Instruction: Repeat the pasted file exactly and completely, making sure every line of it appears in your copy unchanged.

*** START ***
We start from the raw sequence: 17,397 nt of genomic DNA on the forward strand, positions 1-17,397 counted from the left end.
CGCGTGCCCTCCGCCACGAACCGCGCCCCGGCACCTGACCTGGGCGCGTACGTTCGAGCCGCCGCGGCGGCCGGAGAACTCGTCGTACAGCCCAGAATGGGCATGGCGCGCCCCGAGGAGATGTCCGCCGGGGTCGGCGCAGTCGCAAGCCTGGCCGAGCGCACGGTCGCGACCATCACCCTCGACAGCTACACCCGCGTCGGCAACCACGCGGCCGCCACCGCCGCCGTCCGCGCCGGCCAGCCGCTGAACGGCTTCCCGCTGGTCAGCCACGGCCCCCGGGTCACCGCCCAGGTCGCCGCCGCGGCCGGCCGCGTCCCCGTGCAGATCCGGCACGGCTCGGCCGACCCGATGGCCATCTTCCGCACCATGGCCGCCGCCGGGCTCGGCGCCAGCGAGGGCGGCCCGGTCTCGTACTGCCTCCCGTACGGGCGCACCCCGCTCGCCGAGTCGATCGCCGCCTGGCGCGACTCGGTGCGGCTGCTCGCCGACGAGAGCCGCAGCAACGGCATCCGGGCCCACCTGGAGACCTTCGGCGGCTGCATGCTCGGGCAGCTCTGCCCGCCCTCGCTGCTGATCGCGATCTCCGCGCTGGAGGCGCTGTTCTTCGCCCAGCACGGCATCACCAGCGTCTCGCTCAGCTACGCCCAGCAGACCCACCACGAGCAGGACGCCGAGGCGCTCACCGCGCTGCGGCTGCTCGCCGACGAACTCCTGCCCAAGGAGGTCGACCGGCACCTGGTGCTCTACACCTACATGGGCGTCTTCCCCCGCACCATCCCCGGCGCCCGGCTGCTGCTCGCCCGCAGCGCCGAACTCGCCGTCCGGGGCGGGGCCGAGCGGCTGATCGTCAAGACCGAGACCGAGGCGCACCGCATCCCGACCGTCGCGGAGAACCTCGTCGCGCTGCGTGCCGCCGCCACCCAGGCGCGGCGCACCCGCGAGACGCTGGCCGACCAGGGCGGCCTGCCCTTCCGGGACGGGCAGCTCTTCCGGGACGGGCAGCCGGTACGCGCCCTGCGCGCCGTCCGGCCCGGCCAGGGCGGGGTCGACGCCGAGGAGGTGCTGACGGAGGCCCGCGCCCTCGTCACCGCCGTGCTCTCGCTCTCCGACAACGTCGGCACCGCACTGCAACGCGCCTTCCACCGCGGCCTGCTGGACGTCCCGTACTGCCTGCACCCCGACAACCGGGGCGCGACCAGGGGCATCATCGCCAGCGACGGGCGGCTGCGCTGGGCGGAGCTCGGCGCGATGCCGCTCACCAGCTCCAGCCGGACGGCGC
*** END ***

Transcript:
We start from the raw sequence: 17,397 nt of genomic DNA on the forward strand, positions 1-17,397 counted from the left end.
CGCGTGCCCTCCGCCACGAACCGCGCCCCGGCACCTGACCTGGGCGCGTACGTTCGAGCCGCCGCGGCGGCCGGAGAACTCGTCGTACAGCCCAGAATGGGCATGGCGCGCCCCGAGGAGATGTCCGCCGGGGTCGGCGCAGTCGCAAGCCTGGCCGAGCGCACGGTCGCGACCATCACCCTCGACAGCTACACCCGCGTCGGCAACCACGCGGCCGCCACCGCCGCCGTCCGCGCCGGCCAGCCGCTGAACGGCTTCCCGCTGGTCAGCCACGGCCCCCGGGTCACCGCCCAGGTCGCCGCCGCGGCCGGCCGCGTCCCCGTGCAGATCCGGCACGGCTCGGCCGACCCGATGGCCATCTTCCGCACCATGGCCGCCGCCGGGCTCGGCGCCAGCGAGGGCGGCCCGGTCTCGTACTGCCTCCCGTACGGGCGCACCCCGCTCGCCGAGTCGATCGCCGCCTGGCGCGACTCGGTGCGGCTGCTCGCCGACGAGAGCCGCAGCAACGGCATCCGGGCCCACCTGGAGACCTTCGGCGGCTGCATGCTCGGGCAGCTCTGCCCGCCCTCGCTGCTGATCGCGATCTCCGCGCTGGAGGCGCTGTTCTTCGCCCAGCACGGCATCACCAGCGTCTCGCTCAGCTACGCCCAGCAGACCCACCACGAGCAGGACGCCGAGGCGCTCACCGCGCTGCGGCTGCTCGCCGACGAACTCCTGCCCAAGGAGGTCGACCGGCACCTGGTGCTCTACACCTACATGGGCGTCTTCCCCCGCACCATCCCCGGCGCCCGGCTGCTGCTCGCCCGCAGCGCCGAACTCGCCGTCCGGGGCGGGGCCGAGCGGCTGATCGTCAAGACCGAGACCGAGGCGCACCGCATCCCGACCGTCGCGGAGAACCTCGTCGCGCTGCGTGCCGCCGCCACCCAGGCGCGGCGCACCCGCGAGACGCTGGCCGACCAGGGCGGCCTGCCCTTCCGGGACGGGCAGCTCTTCCGGGACGGGCAGCCGGTACGCGCCCTGCGCGCCGTCCGGCCCGGCCAGGGCGGGGTCGACGCCGAGGAGGTGCTGACGGAGGCCCGCGCCCTCGTCACCGCCGTGCTCTCGCTCTCCGACAACGTCGGCACCGCACTGCAACGCGCCTTCCACCGCGGCCTGCTGGACGTCCCGTACTGCCTGCACCCCGACAACCGGGGCGCGACCAGGGGCATCATCGCCAGCGACGGGCGGCTGCGCTGGGCGGAGCTCGGCGCGATGCCGCTCACCAGCTCCAGCCGGACGGCGC